"Państwo" is widely used when referred to a married couple (instead of using separately Pan and Pani) or even the whole family.


  • Pan Kowalski + Pani Kowalska = Państwo Kowalscy
  • Pan Nowak + Pani Nowak = Państwo Nowakowie

Titles[edit | edit source]

When addressing people, scientific and other titles are always used together with "Pan" and "Pani" and the name itself is dropped. However, when a person is spoken of but not addressed directly, then both the title and the name are used and the words "Pan"/"Pani" are often omitted.


  • "Panie profesorze" ("Professor!"), "Pan profesor powiedział" ("Professor (X) said" or: "you have said, professor")
  • "Pani doktor" ("Doctor!"), "Pani doktor powiedziała" ("Doctor (X) said" or: "you have said, doctor")


  • "Pan profesor Jan Nowak" or: "profesor Jan Nowak" or: "profesor Nowak",
  • "Pani doktor Maria Kowalska" or "doktor Maria Kowalska" or: "doktor Kowalska"

Given name / surname order[edit | edit source]

The given name(s) normally comes before the surname. However, in a list of people sorted alphabetically by surname, the surname usually comes first. Hence some people may also use this order in spoken language (e.g. introducing themselves as Kowalski Jan instead of Jan Kowalski), but this is generally considered incorrect or a throwback to the Communist era when this order was sometimes heard in official situations. In many formal situations the given name is omitted altogether.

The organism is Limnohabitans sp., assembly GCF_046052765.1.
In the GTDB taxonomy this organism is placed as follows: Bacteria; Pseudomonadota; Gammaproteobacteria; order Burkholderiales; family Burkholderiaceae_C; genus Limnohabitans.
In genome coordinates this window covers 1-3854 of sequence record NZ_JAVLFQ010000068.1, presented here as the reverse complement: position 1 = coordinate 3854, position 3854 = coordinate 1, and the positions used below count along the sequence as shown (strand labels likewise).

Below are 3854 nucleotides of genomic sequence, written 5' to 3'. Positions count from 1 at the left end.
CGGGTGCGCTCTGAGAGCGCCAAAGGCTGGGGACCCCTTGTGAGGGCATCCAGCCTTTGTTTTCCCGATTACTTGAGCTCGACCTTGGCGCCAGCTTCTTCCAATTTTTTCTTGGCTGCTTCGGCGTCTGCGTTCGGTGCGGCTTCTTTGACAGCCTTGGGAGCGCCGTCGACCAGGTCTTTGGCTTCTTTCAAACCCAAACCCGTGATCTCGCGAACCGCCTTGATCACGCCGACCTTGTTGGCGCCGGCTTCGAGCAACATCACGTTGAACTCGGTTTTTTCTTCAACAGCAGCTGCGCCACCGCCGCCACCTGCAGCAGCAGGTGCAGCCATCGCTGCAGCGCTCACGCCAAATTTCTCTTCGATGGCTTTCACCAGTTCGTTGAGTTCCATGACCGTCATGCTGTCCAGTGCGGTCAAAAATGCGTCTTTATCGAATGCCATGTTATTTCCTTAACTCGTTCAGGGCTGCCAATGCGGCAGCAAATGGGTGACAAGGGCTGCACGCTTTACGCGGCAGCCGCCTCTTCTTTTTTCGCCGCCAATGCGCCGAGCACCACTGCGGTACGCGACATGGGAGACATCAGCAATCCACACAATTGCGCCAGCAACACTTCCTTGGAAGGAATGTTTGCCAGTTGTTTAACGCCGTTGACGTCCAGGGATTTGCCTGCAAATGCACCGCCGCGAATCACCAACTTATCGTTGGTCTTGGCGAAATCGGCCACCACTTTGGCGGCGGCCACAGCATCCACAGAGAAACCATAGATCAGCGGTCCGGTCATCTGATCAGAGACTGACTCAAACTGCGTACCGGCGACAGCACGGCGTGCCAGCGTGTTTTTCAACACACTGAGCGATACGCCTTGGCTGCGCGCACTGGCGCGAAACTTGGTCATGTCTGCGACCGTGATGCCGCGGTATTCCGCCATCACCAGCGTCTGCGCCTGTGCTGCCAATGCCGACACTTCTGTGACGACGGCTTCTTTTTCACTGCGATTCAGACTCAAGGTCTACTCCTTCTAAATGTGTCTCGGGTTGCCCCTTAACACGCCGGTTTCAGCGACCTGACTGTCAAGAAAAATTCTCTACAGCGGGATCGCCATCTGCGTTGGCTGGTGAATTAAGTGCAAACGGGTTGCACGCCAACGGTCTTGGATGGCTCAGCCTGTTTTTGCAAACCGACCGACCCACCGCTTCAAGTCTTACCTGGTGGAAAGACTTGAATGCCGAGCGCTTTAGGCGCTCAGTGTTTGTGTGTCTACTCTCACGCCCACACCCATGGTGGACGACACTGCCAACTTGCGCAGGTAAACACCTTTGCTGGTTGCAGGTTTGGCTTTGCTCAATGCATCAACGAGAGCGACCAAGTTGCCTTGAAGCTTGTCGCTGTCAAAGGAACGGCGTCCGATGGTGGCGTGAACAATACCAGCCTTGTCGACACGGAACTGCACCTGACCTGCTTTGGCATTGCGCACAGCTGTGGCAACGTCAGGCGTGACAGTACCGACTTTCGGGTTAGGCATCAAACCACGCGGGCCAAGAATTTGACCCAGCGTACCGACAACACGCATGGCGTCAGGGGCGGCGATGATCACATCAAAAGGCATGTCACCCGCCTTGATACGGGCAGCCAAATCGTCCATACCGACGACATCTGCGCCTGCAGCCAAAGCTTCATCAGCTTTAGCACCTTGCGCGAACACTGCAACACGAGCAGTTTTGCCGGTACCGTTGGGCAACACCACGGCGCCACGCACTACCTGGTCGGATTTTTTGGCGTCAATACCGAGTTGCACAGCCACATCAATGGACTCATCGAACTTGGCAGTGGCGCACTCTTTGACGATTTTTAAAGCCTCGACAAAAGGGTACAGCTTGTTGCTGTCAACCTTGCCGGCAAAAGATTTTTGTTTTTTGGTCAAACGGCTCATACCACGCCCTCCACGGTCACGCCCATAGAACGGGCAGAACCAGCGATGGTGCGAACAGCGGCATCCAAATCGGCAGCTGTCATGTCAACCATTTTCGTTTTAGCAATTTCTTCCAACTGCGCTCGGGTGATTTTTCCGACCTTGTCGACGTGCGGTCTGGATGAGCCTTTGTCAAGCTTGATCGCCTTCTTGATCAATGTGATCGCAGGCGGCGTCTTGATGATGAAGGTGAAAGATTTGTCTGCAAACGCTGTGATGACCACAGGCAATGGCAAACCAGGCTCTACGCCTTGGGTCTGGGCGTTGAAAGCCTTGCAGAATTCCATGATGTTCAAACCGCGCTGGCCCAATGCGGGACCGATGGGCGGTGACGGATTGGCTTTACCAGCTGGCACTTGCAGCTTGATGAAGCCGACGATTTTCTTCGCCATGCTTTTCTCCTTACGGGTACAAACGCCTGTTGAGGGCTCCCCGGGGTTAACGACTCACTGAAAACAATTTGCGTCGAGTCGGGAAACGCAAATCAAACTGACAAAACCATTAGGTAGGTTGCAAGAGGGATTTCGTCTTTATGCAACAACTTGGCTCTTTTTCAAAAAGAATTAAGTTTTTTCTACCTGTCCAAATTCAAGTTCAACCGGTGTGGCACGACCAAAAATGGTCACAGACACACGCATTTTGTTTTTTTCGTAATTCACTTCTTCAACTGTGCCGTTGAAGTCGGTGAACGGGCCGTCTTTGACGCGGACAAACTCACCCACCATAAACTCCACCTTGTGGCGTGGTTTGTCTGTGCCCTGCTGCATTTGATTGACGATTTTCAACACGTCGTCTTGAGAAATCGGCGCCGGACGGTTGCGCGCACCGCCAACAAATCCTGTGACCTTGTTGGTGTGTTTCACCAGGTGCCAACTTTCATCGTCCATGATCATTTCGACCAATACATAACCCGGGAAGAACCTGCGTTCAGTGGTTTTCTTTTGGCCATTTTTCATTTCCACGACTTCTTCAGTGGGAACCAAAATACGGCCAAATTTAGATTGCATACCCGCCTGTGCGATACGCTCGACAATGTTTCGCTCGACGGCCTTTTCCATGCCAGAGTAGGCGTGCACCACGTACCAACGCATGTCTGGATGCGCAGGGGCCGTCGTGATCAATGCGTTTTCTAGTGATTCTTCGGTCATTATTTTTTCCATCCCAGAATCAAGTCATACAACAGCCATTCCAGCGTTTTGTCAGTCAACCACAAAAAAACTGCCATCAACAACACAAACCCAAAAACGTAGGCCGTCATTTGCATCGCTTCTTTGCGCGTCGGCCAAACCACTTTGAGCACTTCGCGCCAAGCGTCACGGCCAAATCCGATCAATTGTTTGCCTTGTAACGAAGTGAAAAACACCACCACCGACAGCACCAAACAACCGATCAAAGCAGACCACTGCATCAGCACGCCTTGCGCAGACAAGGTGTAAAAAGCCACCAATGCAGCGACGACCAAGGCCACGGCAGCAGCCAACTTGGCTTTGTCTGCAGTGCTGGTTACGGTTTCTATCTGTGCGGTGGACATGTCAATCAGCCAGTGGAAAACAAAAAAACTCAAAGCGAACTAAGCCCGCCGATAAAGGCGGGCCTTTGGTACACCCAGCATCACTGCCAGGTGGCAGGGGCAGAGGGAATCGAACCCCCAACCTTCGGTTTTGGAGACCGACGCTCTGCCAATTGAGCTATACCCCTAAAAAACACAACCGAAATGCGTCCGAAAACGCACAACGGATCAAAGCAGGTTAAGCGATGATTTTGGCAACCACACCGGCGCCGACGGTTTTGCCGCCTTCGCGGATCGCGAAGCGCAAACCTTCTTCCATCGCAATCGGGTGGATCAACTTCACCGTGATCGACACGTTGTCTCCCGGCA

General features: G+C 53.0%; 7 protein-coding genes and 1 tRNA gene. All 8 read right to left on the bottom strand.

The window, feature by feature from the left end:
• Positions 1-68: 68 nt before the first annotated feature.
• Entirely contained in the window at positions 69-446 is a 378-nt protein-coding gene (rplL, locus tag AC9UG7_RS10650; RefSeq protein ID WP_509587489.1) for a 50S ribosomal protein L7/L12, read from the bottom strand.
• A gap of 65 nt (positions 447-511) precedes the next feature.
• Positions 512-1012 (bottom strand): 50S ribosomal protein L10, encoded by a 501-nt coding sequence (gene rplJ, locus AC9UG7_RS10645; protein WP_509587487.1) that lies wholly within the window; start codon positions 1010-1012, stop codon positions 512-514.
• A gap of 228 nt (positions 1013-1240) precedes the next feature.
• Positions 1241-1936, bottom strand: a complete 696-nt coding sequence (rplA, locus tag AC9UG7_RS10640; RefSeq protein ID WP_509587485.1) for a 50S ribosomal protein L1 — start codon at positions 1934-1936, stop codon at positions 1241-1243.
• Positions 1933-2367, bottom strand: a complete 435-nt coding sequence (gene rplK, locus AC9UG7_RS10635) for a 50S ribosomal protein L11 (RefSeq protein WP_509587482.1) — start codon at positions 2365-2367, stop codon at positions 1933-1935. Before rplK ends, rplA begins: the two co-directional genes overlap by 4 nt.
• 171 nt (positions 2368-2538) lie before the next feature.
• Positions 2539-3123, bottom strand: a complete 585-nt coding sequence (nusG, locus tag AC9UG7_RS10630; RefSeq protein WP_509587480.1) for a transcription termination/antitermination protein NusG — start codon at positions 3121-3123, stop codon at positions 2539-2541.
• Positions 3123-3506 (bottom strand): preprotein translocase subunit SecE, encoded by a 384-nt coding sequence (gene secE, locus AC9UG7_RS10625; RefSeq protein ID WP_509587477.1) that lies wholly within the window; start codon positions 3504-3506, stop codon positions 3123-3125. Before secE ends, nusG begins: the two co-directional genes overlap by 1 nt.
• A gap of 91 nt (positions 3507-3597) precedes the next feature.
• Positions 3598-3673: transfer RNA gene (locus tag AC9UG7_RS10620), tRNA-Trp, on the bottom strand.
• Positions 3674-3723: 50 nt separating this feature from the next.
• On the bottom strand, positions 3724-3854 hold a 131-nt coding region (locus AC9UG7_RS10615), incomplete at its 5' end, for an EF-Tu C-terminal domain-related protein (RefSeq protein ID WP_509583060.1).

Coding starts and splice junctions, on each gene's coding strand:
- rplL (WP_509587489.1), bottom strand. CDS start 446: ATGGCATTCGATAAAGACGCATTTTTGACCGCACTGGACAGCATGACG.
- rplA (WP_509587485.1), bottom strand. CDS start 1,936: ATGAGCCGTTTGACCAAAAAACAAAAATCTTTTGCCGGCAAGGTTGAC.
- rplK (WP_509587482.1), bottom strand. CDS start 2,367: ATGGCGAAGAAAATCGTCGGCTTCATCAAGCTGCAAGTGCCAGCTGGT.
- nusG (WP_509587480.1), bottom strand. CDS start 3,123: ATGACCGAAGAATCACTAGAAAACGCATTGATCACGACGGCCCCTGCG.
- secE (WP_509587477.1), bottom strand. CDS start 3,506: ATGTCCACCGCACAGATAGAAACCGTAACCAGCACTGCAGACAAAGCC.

• Pan Włodzimierz Malinowski
  • Pani Jadwiga Kwiatkowska

On the other hand, it is not common to refer to public figures, while not addressing them, with "Pan" or "Pani". It is rarely done with politicians, e.g.

  • "Jan Kowalski był dziś w Gdańsku." ("Jan Kowalski was in Gdansk today") (e.g. of a Prime Minister) and not *"Pan Jan Kowalski był dziś w Gdańsku."
  • "Pan Kowalski uważa, że" ("Mr Kowalski maintains that", e.g. of a government minister), better: "Jan Kowalski uważa, że" or "Minister Kowalski uważa, że"

and never with artists, athletes, sportsmen or sportswomen:

  • "Film reżyserował Jan Kowalski." ("The film was directed by Jan Kowalski.") and not: *"Film reżyserował pan Jan Kowalski."
  • "Złoty medal zdobyła Anna Kowalska." ("The gold medal was won by Anna Kowalska.") and never: *"Złoty medal zdobyła pani Anna Kowalska."

In such circumstances, preceding a name with "Pan" or "Pani" would usually be felt as being ironical.

Semi-formal levels of address[edit | edit source]